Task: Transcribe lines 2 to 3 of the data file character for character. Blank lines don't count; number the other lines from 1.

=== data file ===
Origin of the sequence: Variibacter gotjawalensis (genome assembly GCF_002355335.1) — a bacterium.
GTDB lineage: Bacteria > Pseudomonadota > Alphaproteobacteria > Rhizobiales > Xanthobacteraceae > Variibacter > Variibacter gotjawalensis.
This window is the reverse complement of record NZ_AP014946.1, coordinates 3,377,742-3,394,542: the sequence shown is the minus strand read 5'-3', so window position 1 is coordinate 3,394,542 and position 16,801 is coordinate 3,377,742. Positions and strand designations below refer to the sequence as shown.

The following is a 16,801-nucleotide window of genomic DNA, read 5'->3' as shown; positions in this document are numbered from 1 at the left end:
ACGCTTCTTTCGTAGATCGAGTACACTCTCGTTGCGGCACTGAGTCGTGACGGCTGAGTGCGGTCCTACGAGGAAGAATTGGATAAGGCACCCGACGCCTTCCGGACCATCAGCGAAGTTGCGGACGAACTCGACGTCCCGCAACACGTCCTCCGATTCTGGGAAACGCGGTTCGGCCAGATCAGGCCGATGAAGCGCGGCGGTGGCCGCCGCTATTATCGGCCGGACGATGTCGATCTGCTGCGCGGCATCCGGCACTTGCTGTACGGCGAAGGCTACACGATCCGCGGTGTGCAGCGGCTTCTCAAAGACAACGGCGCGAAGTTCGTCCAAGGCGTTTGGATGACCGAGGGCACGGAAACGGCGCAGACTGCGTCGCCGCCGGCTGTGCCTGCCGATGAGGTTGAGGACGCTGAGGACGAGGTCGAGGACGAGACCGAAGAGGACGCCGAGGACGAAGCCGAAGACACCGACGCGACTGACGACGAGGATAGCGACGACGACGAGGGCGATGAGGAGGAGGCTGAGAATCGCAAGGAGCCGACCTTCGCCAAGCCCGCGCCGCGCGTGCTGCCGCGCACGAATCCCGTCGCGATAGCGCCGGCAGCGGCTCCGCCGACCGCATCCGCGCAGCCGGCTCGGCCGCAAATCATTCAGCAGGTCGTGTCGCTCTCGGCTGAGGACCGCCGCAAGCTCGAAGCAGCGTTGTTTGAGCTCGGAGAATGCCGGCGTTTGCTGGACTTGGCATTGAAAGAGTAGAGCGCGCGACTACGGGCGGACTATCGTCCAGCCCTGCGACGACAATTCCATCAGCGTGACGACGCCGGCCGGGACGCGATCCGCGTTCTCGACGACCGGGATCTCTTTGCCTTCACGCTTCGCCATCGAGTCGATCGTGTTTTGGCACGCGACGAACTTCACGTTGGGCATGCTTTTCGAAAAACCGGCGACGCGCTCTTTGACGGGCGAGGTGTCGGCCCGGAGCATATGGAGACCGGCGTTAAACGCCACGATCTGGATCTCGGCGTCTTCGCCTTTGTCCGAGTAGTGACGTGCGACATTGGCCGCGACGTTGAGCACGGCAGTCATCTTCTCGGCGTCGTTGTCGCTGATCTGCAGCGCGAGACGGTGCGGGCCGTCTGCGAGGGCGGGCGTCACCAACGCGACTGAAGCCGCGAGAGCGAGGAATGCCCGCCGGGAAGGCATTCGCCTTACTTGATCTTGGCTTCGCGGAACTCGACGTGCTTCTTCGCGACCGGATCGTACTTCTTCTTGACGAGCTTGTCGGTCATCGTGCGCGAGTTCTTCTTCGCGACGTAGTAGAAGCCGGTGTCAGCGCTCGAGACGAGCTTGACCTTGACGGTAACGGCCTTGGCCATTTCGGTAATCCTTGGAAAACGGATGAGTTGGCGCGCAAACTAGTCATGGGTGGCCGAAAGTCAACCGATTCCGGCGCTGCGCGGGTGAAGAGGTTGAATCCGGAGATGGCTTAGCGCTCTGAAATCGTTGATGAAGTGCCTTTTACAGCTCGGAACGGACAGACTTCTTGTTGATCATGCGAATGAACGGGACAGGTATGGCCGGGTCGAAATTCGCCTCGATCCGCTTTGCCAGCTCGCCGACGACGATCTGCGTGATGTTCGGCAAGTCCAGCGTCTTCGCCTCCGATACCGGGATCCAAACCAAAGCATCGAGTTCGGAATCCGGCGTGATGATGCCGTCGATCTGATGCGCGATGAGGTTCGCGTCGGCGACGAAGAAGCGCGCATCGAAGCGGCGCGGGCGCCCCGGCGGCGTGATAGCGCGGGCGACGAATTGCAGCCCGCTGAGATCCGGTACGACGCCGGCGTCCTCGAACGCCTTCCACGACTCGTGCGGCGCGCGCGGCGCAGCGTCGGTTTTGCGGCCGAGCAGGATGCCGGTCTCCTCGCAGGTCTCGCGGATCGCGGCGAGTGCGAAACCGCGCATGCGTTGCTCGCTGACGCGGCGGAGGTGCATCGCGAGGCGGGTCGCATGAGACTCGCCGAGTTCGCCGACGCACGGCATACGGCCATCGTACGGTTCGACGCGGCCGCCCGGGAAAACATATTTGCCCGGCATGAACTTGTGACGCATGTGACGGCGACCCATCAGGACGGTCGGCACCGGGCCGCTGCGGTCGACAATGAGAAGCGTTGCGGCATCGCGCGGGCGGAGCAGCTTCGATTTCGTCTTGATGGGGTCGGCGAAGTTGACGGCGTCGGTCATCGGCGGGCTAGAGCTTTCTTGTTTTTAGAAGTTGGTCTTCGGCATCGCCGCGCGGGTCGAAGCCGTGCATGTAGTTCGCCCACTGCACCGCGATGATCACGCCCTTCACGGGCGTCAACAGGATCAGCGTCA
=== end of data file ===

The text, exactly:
GTDB lineage: Bacteria > Pseudomonadota > Alphaproteobacteria > Rhizobiales > Xanthobacteraceae > Variibacter > Variibacter gotjawalensis.
This window is the reverse complement of record NZ_AP014946.1, coordinates 3,377,742-3,394,542: the sequence shown is the minus strand read 5'-3', so window position 1 is coordinate 3,394,542 and position 16,801 is coordinate 3,377,742. Positions and strand designations below refer to the sequence as shown.